I’ll describe how I go about determining market value, but keep in mind that this process is more of an art than a science. Lots of variables beyond price, weigh in on how a property performs on the open market, such as how it shows, how it is marketed, what time of year it is, etc.. The following explanation is as though I am getting ready to list a home, but you can use elements of the process when considering an offer to purchase a home as well.
The first thing I do is try to find at least three of the most recent and most similar sales in your area that have occurred in the last 6 months. The next step is to create an even playing field between my subject property and the comparable properties. This may sound backwards, but I deduct value from the comparable properties for items I feel adds to the value to those homes. Conversely, I add value to the comparable properties for items I feel reduce the value of those homes. For example, if my subject property is a condo with one parking space, but the comparable I am using has two parking spaces, I may deduct $20,000 from the value of the comparable. I go through this process to determine the adjusted value of my comparable sales. Keep in mind that the $20,000 adjustment (for a garage space in this case) can not be arbitrary. It should be based on a recent sale were the garage space was a common denominator. Adjustments can be made for many items, including:
- Size of home
- Size of lot
- Days on market
- Proximity to major roads
- School system
- POA fees
To address school capacity issues, Arlington Public Schools is planning to build a number of new schools, including a new 600-seat “choice” elementary school on the site of the existing Kenmore Middle School/Carlin Springs Elementary School campus.
The Citizens’ Association says the new school, slated to be built by 2017, would bring the total number of students attending schools in the Glencarlyn neighborhood to 2,600, including at Kenmore, Carlin Springs and nearby Campbell Elementary School. That, the association says, presents major traffic, parking and open space issues that will degrade the quality of life for residents.
The association is asking for the County Board’s help after not getting a satisfactory response from the School Board.
“We have tried to raise our concerns with the School Board, but our community was not consulted during the planning process, despite our requests that it do so, nor has it been responsive to our questions and concerns,” Glencarlyn Citizens’ Association President Peter Olivere wrote in a letter to the County Board (after the jump). “We need your help.”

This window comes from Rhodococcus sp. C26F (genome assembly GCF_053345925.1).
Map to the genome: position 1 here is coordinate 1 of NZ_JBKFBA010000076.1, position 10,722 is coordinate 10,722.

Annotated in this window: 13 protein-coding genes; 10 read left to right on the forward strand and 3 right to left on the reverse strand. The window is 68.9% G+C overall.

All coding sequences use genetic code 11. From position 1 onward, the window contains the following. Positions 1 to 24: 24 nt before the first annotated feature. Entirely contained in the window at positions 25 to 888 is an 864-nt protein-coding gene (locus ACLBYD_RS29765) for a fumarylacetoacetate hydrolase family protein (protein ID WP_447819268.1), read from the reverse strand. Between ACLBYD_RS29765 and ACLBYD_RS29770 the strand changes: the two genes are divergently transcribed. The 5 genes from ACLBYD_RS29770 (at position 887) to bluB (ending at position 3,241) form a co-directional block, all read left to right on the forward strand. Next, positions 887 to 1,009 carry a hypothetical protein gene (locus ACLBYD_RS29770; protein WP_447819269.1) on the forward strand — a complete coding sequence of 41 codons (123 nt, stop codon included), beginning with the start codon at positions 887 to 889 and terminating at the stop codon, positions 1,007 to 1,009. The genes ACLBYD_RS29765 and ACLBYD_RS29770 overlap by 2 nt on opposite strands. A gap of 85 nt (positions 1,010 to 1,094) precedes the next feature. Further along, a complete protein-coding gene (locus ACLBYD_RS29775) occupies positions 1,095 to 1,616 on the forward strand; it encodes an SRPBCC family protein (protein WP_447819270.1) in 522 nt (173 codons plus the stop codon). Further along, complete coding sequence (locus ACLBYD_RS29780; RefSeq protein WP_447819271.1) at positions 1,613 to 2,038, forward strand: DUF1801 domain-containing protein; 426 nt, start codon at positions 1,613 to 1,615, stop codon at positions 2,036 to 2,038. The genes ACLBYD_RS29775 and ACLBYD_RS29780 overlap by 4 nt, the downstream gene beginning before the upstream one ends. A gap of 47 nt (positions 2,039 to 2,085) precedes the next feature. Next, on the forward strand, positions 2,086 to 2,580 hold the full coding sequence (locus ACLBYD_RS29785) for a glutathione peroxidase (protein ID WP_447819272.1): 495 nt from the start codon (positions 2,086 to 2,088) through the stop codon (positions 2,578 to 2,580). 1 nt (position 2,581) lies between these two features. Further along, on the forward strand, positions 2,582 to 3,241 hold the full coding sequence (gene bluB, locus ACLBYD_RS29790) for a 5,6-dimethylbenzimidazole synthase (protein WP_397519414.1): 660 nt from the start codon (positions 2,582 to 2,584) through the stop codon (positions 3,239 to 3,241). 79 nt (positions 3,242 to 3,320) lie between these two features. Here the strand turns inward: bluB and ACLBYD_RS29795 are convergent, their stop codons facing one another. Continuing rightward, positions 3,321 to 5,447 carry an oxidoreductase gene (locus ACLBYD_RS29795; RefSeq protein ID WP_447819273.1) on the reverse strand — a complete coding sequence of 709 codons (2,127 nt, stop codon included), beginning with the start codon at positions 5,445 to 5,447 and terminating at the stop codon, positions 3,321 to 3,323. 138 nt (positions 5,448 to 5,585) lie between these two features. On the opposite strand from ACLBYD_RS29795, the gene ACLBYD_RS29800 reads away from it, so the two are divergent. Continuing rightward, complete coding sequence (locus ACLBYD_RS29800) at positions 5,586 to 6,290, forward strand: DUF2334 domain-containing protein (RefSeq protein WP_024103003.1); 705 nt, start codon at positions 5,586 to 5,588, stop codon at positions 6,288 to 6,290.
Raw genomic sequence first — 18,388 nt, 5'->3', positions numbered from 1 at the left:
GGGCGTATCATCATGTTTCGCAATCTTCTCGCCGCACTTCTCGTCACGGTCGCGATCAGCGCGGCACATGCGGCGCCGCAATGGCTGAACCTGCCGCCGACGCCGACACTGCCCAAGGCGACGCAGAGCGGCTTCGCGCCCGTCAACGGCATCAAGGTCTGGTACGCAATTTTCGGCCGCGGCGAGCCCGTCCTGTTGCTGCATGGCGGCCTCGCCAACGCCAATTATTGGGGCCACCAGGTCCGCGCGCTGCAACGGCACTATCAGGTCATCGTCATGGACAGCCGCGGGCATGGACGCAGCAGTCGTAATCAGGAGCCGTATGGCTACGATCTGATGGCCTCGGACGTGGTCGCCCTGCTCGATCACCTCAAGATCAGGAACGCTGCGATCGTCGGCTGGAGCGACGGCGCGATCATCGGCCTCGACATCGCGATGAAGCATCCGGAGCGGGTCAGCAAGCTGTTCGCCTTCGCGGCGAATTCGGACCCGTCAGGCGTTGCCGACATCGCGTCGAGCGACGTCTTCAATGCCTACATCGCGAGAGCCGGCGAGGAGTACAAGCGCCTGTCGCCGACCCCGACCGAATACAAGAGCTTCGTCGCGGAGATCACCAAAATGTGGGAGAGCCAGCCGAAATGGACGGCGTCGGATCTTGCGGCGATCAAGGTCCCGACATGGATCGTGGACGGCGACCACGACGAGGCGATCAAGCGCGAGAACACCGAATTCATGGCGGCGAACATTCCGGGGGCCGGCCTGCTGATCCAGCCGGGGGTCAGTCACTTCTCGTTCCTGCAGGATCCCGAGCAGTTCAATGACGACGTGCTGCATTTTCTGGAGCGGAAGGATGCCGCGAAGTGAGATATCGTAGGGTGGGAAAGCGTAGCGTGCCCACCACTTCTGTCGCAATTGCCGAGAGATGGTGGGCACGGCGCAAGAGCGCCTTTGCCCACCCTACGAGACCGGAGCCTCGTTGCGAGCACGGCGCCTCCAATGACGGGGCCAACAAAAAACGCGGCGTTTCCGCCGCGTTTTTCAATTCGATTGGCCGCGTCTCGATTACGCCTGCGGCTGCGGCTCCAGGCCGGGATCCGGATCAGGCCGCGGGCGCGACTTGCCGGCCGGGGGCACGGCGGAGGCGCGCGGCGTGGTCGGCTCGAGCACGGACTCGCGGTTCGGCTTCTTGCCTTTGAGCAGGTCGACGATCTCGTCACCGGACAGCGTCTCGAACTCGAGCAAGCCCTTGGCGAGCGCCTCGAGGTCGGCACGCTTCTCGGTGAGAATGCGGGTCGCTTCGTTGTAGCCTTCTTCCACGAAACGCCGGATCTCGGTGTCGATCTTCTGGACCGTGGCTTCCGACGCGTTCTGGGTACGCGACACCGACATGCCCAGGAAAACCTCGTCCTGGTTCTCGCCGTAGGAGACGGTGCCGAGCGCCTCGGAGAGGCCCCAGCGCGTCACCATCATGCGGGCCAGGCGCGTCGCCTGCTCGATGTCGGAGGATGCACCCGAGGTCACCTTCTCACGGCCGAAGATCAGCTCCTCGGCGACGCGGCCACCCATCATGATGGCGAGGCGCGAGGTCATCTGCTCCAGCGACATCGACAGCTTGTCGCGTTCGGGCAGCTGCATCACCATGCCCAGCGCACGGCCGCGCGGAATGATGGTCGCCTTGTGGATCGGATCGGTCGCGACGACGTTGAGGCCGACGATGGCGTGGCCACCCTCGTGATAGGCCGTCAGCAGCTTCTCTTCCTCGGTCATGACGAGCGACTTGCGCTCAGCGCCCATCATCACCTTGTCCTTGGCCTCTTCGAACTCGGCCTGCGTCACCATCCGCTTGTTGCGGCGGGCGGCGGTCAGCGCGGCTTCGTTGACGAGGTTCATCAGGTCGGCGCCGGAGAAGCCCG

Olivere told reporters that Glencarlyn residents do not want to be portrayed as having a “Not-In-My-Backyard” attitude.
“Please, we very much do not want to be categorized as NIMBY; we only want a process which fully addresses the community concerns before a final decision is made, which is the ‘Arlington Way,’” he wrote.
As previously reported, Arlington Public Schools is facing a significant capacity crunch. The school system is expected to reach capacity at the elementary school level by next fall. The new choice school in Glencarlyn is one of five proposed new capacity-generating construction projects throughout the county.
The full letter from the Glencarlyn Citizens’ Association, after the jump.
Arlington Assists With Falls Church Barricade — The Arlington County Police Department’s SWAT team relieved the Fairfax County SWAT team overnight at the scene of a barricade situation on Hillwood Avenue in Falls Church. Despite efforts to coax him out, an armed man remains in a Hillwood Avenue house, in a standoff with police. Alexandria’s SWAT team is now relieving Arlington’s team, ARLnow.com is told. Paramedics from the Arlington County Fire Department are also on the scene. [WTOP]
Survey: More Residents Will Ride Streetcar — According to a survey cited by Arlington County officials, 60 percent of area residents say they will never take the bus, while 60 percent of residents say they’re willing to try a streetcar. In an ARLnow.com survey on Friday, just over 50 percent of respondents said they would prefer a streetcar on Columbia Pike, versus bus options. [Washington Post]
Citizen Seating at Bus Stops — A local resident has added plastic chairs to 10 bus stops along major thoroughfares in Arlington and Falls Church. The chairs demonstrate “a latent need for dignified seating at the region’s bus stops,” according to writer Matt Caywood. [Greater Greater Washington]
Leonsis on Kettler Iceplex – At the inaugural annual meeting of the new Ballston Business Improvement District, Washington Capitals owner and former top AOL executive Ted Leonsis said Ballston’s Kettler Capitals Iceplex is essential to the team. “I’m not sure if we [the Washington Capitals] would be able to keep MVP-caliber players, like [Alex] Ovechkin, without a facility like the Kettler Capitals Iceplex in Ballston,” Leonsis said.